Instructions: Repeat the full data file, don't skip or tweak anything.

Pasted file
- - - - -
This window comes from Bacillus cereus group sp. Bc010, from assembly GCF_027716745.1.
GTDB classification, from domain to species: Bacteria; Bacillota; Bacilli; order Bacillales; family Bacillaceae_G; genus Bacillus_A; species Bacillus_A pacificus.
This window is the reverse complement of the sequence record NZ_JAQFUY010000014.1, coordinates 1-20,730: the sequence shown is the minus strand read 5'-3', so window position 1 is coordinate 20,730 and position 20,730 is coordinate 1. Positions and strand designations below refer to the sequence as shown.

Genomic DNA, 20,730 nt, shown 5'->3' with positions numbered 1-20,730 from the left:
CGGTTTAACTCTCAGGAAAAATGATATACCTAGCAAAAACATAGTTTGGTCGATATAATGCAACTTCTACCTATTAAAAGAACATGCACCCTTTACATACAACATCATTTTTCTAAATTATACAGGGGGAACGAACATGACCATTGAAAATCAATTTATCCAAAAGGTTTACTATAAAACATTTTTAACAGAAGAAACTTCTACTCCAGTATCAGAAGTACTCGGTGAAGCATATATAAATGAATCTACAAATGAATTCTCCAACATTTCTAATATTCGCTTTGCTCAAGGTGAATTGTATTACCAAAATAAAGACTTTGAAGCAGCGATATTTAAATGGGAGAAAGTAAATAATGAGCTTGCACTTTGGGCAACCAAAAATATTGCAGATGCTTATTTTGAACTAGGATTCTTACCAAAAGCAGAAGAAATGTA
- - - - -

This window comes from Bacillus cereus group sp. Bc010, from assembly GCF_027716745.1.
GTDB classification, from domain to species: Bacteria; Bacillota; Bacilli; order Bacillales; family Bacillaceae_G; genus Bacillus_A; species Bacillus_A pacificus.
This window is the reverse complement of the sequence record NZ_JAQFUY010000014.1, coordinates 1-20,730: the sequence shown is the minus strand read 5'-3', so window position 1 is coordinate 20,730 and position 20,730 is coordinate 1. Positions and strand designations below refer to the sequence as shown.

Genomic DNA, 20,730 nt, shown 5'->3' with positions numbered 1-20,730 from the left:
CGGTTTAACTCTCAGGAAAAATGATATACCTAGCAAAAACATAGTTTGGTCGATATAATGCAACTTCTACCTATTAAAAGAACATGCACCCTTTACATACAACATCATTTTTCTAAATTATACAGGGGGAACGAACATGACCATTGAAAATCAATTTATCCAAAAGGTTTACTATAAAACATTTTTAACAGAAGAAACTTCTACTCCAGTATCAGAAGTACTCGGTGAAGCATATATAAATGAATCTACAAATGAATTCTCCAACATTTCTAATATTCGCTTTGCTCAAGGTGAATTGTATTACCAAAATAAAGACTTTGAAGCAGCGATATTTAAATGGGAGAAAGTAAATAATGAGCTTGCACTTTGGGCAACCAAAAATATTGCAGATGCTTATTTTGAACTAGGATTCTTACCAAAAGCAGAAGAAATGTA